By the last leaf changing

and the voice of rivers calling,

by the presence of an

unwilling hero

a great light is born.

By the silent drinking land,

by the cramp inside the joints

and the laughter done under the table,

the words were left alone

and the favour at hand was first

cherished then expelled

like a worn down shoehorn

or a once-lucky horseshoe.

The number love

was etched on every hand

(but love was only symbol, not

substance). The bluejay cried

and anger approached

(but love was for the brave, not

the worthy). The aspirations never hooked up,

but neither

did they die.




Copyright © 2008 by Allison Grayhurst





First published in “B-Gina Review”





You can listen to the poem by clicking below:



“Allison Grayhurst intertwines a potent spirituality throughout her work so that each poem is not simply a statement or observation, but a revelation that demands the reader’s personal involvement. Grayhurst’s poetic genius is profound and evident. Her voice is uniquely authentic, undeniable in its dignified vulnerability as it is in its significance,” Kyp Harness, singer/songwriter, author.

“Allison Grayhurst’s poems are like cathedrals witnessing and articulating in unflinching graphic detail the gritty angst and grief of life, while taking it to rare clarity, calm and comfort. Grayhurst’s work is haunting, majestic and cleansing, often leaving one breathless in the wake of its intelligence, hope, faith and love amidst the muck of life. Many of Allison Grayhurst’s poems are simply masterpieces. Grayhurst’s poetry is a lighthouse of intelligent honour… indeed, intelligence rips through her work like white water,” Taylor Jane Green, Registered Spiritual Psychotherapist and author.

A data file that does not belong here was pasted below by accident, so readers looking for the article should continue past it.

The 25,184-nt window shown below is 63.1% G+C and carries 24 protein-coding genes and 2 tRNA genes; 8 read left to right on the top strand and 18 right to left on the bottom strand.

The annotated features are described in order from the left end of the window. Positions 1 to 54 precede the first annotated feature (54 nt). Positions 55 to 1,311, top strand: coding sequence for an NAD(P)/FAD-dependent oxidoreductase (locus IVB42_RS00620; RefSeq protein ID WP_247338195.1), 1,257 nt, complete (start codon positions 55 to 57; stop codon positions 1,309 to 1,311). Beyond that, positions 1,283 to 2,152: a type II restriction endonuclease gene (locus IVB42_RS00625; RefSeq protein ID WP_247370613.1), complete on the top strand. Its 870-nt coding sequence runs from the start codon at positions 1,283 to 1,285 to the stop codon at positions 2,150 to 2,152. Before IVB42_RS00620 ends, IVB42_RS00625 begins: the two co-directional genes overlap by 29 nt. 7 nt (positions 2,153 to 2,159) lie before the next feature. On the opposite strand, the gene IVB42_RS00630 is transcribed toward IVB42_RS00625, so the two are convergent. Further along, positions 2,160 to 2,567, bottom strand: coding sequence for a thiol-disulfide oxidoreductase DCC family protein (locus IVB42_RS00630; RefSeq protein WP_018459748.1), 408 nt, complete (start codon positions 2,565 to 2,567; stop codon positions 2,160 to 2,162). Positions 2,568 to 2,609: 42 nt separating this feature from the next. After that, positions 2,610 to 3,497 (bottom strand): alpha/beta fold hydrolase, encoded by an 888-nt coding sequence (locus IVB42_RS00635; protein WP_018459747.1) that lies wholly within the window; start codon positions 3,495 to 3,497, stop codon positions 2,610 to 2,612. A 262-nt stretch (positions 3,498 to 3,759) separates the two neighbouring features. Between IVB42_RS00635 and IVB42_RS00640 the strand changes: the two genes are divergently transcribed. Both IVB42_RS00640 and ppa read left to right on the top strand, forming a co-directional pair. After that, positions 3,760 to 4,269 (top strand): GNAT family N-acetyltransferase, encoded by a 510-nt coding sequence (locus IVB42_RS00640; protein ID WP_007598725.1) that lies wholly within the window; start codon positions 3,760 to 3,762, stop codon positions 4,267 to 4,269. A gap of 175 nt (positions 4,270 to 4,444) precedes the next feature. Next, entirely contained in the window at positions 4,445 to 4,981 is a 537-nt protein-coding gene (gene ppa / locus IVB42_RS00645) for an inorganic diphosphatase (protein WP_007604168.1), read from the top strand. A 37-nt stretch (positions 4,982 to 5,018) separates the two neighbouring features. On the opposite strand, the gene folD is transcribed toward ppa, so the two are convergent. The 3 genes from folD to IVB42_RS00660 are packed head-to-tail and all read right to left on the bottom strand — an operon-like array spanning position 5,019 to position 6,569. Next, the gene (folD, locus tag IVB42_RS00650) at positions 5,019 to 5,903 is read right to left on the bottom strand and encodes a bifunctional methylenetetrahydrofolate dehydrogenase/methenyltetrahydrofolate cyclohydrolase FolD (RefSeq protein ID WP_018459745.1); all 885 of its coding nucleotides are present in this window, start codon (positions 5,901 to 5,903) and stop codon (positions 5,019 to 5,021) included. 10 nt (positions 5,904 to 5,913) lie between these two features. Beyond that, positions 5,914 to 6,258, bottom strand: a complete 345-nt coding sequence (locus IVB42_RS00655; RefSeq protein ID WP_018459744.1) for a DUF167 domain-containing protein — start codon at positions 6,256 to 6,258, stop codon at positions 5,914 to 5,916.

Review of ‘The Many Lights of Eden’:
“’The Many Lights of Eden’ is a journey: a journey of the heart through youth, anguish, struggle, spiritual awakening, grief, death, love, loss, guilt, struggle, despair, hope, surrender, God, sensuality, imperfection, motherhood, aging, the vanquishing of the devil, indeed, many devils, the inevitable fall from perfection and the casting off of old wineskins for a new one. Perhaps speaking of this book as a chronicle of spiritual maturing would be more accurate, the realization that there is spirituality within imperfection and that handmade temples cannot hope to compete with the spiritual temples within each of us. ‘The Many Lights of Eden’ is a diamond. It is a beautiful collection of insights. Allison Grayhurst’s thoughts and writings are a deep well. Drink from it, for the water is clear and crisp. This collection is a MUST-READ,” Eric M. Vogt, author of Letters to Lara and Paths and Pools to Ponder



One response to “Underline

  1. I LOVE IT! The power of myth, magic and mystery – like a fairy tale!
    “By the last leaf changing

    and the voice of rivers calling,

    by the presence of an

    unwilling hero

    a great light is born.”
    “The aspirations never hooked up,

    but neither

    did they die.”


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